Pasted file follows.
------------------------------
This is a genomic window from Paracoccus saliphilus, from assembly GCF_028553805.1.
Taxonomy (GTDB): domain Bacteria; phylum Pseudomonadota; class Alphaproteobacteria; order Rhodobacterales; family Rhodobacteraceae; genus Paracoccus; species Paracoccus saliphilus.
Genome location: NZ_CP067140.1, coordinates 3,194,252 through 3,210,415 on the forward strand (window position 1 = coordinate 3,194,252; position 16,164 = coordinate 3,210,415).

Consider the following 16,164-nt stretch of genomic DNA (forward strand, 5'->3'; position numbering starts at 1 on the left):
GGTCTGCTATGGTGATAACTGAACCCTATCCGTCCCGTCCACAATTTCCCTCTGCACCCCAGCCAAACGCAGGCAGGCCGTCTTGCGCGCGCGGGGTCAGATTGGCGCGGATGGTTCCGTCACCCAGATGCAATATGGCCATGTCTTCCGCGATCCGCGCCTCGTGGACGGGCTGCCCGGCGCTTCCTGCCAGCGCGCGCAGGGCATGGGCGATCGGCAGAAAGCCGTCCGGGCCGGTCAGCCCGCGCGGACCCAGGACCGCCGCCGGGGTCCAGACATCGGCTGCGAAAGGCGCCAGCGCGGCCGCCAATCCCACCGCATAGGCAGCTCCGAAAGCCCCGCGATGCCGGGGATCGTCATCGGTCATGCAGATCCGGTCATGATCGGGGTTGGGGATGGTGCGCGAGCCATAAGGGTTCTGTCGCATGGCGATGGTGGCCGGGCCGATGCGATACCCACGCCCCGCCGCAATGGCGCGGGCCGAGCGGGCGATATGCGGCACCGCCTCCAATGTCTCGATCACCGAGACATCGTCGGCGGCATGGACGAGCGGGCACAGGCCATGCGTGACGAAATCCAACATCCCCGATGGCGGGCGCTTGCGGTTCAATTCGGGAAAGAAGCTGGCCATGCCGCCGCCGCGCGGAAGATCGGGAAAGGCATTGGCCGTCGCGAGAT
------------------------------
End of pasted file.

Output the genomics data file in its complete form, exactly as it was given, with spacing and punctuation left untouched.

This is a genomic window from Paracoccus saliphilus, from assembly GCF_028553805.1.
Taxonomy (GTDB): domain Bacteria; phylum Pseudomonadota; class Alphaproteobacteria; order Rhodobacterales; family Rhodobacteraceae; genus Paracoccus; species Paracoccus saliphilus.
Genome location: NZ_CP067140.1, coordinates 3,194,252 through 3,210,415 on the forward strand (window position 1 = coordinate 3,194,252; position 16,164 = coordinate 3,210,415).

Consider the following 16,164-nt stretch of genomic DNA (forward strand, 5'->3'; position numbering starts at 1 on the left):
GGTCTGCTATGGTGATAACTGAACCCTATCCGTCCCGTCCACAATTTCCCTCTGCACCCCAGCCAAACGCAGGCAGGCCGTCTTGCGCGCGCGGGGTCAGATTGGCGCGGATGGTTCCGTCACCCAGATGCAATATGGCCATGTCTTCCGCGATCCGCGCCTCGTGGACGGGCTGCCCGGCGCTTCCTGCCAGCGCGCGCAGGGCATGGGCGATCGGCAGAAAGCCGTCCGGGCCGGTCAGCCCGCGCGGACCCAGGACCGCCGCCGGGGTCCAGACATCGGCTGCGAAAGGCGCCAGCGCGGCCGCCAATCCCACCGCATAGGCAGCTCCGAAAGCCCCGCGATGCCGGGGATCGTCATCGGTCATGCAGATCCGGTCATGATCGGGGTTGGGGATGGTGCGCGAGCCATAAGGGTTCTGTCGCATGGCGATGGTGGCCGGGCCGATGCGATACCCACGCCCCGCCGCAATGGCGCGGGCCGAGCGGGCGATATGCGGCACCGCCTCCAATGTCTCGATCACCGAGACATCGTCGGCGGCATGGACGAGCGGGCACAGGCCATGCGTGACGAAATCCAACATCCCCGATGGCGGGCGCTTGCGGTTCAATTCGGGAAAGAAGCTGGCCATGCCGCCGCCGCGCGGAAGATCGGGAAAGGCATTGGCCGTCGCGAGAT